Friday, November 13, 2015

Meeting Ira...

Dr. Ira Blumen with the University of Chicago Aeromedical Network Dauphin.

I attended two educational sessions presented by Dr. Ira Blumen while attending the recent Air Medical Transport Conference in Long Beach, California. I have heard Dr. Blumen's name mentioned over the years as an authority why HEMS helicopters crash. I confess to wondering why there aren't more helicopter pilots answering these questions - why are we asking doctors how to fix HEMS, why aren't we asking pilots?

After meeting him and gaining some insight into his work on our behalf, I realize that my thoughts were wrong-headed. Dr. Blumen, joined by a team of HEMS professionals from all over the country and representing multiple disciplines, set about the most comprehensive project yet to determine why we crash HEMS helos, and what we should do to stop crashing them.

Dr. Blumen's recommendations are evidence-based, and go beyond the National Transportation Safety Board's work. Indeed, the completed NTSB reports served as a point of departure for the team's investigations into every crash between 1998 and 2009, 140 separate investigations...

But the team didn't just read the NTSB final reports, they read the entire "docket" (the entire file of every bit of information relative to a crash). This represented a tremendous amount of work, performed by volunteers. NEMSPA was represented by Bill Winn - thanks Bill for this service.

What did they find? Sometimes the NTSB gets it wrong. The NTSB doesn't fully understand what we do in HEMS and how we do it.. They do good work with what they have - but Dr. Blumen's team dug deeper and gained further insights.

I located a pdf of an earlier powerpoint on Dr. Blumen's work. Click here to view.

The first of Ira's presentations recapped the team's research work, "The Opportunity for Safety Improvement in Helicopter EMS." The next was titled "The Wizard of Odds."  His second presentation was coincidentally scheduled to follow mine in the same room.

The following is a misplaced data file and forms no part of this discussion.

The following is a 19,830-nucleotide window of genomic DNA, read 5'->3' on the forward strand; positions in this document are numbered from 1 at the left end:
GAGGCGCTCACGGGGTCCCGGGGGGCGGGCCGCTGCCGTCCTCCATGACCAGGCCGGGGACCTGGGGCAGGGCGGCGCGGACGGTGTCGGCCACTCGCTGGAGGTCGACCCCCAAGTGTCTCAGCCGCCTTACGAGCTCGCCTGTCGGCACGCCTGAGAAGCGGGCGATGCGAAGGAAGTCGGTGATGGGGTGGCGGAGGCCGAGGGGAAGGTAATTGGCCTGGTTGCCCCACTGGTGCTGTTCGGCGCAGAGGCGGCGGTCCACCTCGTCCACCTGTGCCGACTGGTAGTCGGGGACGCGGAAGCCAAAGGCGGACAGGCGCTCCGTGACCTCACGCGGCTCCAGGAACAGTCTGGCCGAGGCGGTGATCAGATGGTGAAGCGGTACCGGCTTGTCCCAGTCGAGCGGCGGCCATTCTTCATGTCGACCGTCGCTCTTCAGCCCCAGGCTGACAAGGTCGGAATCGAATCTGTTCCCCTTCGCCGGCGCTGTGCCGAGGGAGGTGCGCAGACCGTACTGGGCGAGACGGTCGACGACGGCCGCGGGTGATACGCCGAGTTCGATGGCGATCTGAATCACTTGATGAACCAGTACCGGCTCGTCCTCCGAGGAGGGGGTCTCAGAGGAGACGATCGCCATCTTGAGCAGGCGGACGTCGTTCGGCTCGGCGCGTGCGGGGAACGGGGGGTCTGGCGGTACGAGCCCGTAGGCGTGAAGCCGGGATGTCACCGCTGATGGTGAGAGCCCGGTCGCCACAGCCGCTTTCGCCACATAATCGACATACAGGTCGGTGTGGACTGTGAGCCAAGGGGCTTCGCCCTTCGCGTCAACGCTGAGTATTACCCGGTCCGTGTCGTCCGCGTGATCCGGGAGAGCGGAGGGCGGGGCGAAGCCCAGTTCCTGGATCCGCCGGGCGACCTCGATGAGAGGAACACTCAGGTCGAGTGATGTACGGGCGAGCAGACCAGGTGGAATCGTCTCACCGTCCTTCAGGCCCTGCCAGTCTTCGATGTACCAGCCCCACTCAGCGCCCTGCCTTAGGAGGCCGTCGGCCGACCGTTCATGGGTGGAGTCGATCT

As I was spending time with my group, Ira was sitting on the floor behind the rows of chairs, laptop open, reviewing or tweaking his presentation I think. It reminded me of nights in the 160th, prepping and briefing missions - with work going on until the time-hack. I was struck by the fact that a mere-pilot was in the same room with an acknowledged industry expert. Ira and I both want the same thing - to prevent the next crash. The experience was collegial.

Are you a pilot? There should be more pilot's speaking at AMTC. Why not you? You can increase your knowledge - for the surest way to learn more about anything is to teach a class on it - and you can elevate all of us pilots in the eyes of our partners in HEMS. Presenters get a free pass to the conference and a free room-night in the show hotels. AMTC is in Charlotte next year and you can submit a presentation idea through early December...

So, about those odds...

Ira dispelled some myths. Do you think that flying on the backside of the clock - at night - is significantly more dangerous? I did. It's not. I have been putting out the information gleaned from various sources, and it turns out those sources are frequently wrong. We all know the joke about things on the internet, but it turns out things being published in the media are wrong too.

Even the FAA get's things wrong. In their fact sheet to accompany the new HAA rules, they note that there are approximately 1515 (ems) helicopters being operated in the United States. This isn't what Dr. Blumen found, his number was closer to 900.

Flying HEMS is not 6,000 per cent more dangerous than other types of flying as was published in the media. For the patient, the HEMS flight is the least risky part of the health-care experience. When they go into the hospital, that's when things get "real." In 2008 flying HEMS may have been the second most dangerous occupation behind commercial fishing. Not so anymore. We have made real safety improvements in HEMS - the numbers don't lie. The 40% probability of being killed in HEMS over a 20 year career as was noted in a medical publication is simply wrong.

We still have a way to go and both Ira and I think that AMRM is the answer. It's number one on his list of "fixes."

Dr. Ira Blumen is very gracious, and funny, and wickedly smart. He has been in movies and TV shows. His program, UCAN, uses flying doctors. So he has been there and done what we do. He is our friend, and we are lucky to have him in HEMS. I look forward to sitting in more of his presentations, and hopefully you will be there with me.

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